Ever wondered what type of leaders make the best headteachers? You’re in luck, because a group of researchers working for the Harvard Business Review have done some research into it.
The researchers noticed that the UK ranks significantly lower than expected in international education rankings when compared to how much it invests in education. To try to work out the cause of this, they studied the changes made by over 400 leaders of academies and how they impacted on pupil results.
Based on its findings, the article argues that headteachers can be roughly divided into five types of leader. Unfortunately, schools are often appointing, rewarding, and recognising the wrong type of leader.
Each type of leader has different characteristics, and the article has summarised the five types by relating them to different professions:
Now, my problem with the article is that these chosen professions aren’t the best way of portraying the five types of leaders. A philosopher headteacher sounds like an awful nightmare where Hobbes has been trusted to run a school. The school days are admittedly short, but they’re also nasty and brutish. On another note, soldiers in schools just sounds unrealistic.
So, instead of professions, I thought it’d be better to haphazardly compare each headteacher type to a Premier League manager. This will hopefully create #viralcontent. In my next performance review, it should also make it slightly easier for me to explain why I occasionally appear to be reading the Guardian football section at my desk. For similar reasons, my next blog post will be comparing a piece of education research to this video reel of the top ten Matt Le Tissier goals.
So, here are the five types of headteachers, removed from the shackles of professions, and instead compared to Premier League football managers.
Jose Mourinho (the surgeon)
Mourinho can’t be trusted with a scalpel, due to his history of eye-poking. Despite this, he’s clearly the most suited to the surgeon category.
Headteachers who are surgeons are decisive and incisive. They tend to be “high profile” individuals who identify what’s not working and address the issue as quickly as possible to improve results in the short term. This often involves “cutting” out poor performers and making the rest of the pupils work harder.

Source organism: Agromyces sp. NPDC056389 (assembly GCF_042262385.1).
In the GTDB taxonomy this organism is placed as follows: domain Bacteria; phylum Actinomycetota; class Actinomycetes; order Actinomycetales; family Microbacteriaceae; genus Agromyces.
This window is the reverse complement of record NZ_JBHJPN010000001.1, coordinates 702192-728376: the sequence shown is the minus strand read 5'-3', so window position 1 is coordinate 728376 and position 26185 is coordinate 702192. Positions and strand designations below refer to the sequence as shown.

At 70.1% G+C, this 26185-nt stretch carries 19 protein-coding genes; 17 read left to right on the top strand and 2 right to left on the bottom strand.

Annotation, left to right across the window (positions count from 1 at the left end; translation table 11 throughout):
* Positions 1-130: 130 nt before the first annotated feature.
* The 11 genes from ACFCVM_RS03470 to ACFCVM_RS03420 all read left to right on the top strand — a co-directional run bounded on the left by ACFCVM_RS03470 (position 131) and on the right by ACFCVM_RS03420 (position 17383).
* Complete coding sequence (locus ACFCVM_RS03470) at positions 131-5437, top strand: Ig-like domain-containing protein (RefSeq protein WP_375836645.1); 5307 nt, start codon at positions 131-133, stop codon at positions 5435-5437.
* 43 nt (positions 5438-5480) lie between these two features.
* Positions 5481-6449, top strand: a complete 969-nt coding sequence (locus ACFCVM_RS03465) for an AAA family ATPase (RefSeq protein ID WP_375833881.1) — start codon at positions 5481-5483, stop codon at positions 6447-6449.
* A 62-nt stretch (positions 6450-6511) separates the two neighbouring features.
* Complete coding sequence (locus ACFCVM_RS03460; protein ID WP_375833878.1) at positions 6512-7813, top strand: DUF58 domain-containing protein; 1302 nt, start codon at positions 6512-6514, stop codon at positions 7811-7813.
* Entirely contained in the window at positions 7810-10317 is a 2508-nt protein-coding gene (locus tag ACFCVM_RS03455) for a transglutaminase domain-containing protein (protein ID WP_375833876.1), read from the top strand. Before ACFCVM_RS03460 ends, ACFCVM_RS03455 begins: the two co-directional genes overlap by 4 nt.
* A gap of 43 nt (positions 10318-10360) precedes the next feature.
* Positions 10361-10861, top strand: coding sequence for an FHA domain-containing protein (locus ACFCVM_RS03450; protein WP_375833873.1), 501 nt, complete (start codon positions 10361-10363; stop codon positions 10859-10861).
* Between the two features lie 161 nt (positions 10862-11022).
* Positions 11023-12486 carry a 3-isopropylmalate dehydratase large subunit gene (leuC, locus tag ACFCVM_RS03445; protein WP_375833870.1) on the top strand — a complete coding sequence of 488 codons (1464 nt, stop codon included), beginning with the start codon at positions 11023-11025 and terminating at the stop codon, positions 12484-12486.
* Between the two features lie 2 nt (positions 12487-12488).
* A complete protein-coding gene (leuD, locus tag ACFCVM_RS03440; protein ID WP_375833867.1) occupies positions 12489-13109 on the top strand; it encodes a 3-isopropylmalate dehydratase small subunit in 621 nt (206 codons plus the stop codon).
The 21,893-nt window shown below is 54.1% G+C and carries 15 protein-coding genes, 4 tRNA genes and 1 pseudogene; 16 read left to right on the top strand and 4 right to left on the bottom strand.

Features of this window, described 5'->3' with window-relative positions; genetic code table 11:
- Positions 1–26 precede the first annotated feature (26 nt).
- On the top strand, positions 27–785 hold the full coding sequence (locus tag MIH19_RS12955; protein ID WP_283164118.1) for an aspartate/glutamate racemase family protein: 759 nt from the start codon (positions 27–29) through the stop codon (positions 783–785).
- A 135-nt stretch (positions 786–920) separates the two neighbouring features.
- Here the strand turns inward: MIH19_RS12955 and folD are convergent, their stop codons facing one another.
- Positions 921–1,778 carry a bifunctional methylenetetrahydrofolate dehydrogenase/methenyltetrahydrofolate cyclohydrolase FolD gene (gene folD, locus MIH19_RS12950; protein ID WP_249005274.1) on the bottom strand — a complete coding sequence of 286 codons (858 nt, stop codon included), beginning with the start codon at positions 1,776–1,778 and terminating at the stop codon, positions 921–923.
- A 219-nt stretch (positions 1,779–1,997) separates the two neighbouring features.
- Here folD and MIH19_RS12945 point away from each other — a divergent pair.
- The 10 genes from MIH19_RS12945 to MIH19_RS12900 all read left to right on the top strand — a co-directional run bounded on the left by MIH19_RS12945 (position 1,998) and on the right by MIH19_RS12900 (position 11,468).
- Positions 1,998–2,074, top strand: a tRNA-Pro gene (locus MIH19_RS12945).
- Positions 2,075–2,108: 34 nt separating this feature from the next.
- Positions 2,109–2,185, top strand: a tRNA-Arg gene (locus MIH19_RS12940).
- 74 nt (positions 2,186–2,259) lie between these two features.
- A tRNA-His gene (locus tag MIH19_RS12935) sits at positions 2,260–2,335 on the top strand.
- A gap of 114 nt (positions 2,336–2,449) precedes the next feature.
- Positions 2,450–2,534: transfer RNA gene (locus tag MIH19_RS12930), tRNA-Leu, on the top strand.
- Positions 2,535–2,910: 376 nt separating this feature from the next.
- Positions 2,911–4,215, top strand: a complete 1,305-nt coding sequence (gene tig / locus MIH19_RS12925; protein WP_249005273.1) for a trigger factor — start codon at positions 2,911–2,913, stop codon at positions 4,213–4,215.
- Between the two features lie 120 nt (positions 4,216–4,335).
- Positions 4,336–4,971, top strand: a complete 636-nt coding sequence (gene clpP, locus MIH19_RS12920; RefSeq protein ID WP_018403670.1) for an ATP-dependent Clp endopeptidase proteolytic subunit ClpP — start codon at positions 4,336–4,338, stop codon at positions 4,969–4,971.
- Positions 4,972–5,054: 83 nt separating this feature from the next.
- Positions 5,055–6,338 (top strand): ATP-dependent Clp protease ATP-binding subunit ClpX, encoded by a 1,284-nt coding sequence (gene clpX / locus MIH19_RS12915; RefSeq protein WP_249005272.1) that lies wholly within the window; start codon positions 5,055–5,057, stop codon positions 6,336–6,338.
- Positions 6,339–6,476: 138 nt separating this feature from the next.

While this does work in the short term, usually for about one or two years, these results don’t last. Once the surgeon leaves, exam results fall back to where they started, and it’s obvious that younger pupils have been ignored and under-resourced.
The article adds:
In the meantime, buoyed up by an undeserved reputation, the surgeon has moved on to their next patient.
Mourinho has selfishly half-ruined this comparison by being unable to improve Manchester United. However, his managerial history is filled with examples of him ruthlessly sorting teams out. He achieves some great results in the first two seasons and then moves on before or during the third season.
Tony Pulis (the soldier)
Soldiers like efficiency and order, which is similar to a lot of Premier League managers who float around the lower mid-regions of the table. However, their main focus is cost. They cut any spending that is unnecessary and create a climate of fear and low morale. They tend not to improve results, but they are:
… tenacious, cost-cutting, and task-focused leaders who believe they need to trim back every ounce of fat and make people work harder.
However, the situation they create is unsustainable. Eventually, staff are exhausted, the headteacher moves on to their next “mission”, and costs return to normal.
While he doesn’t have such a strict focus on cost (just look at his decadent spending on hats), the sheer focus on efficiency means this one has to be Tony Pulis.
Arsene Wenger (the accountant)
Accountants strengthen schools by growing them. They are “resourceful, systematic, and revenue-focused leaders” who improve the school’s long-term financial performance. While results may remain the same, the school has more funds and financial security than ever before.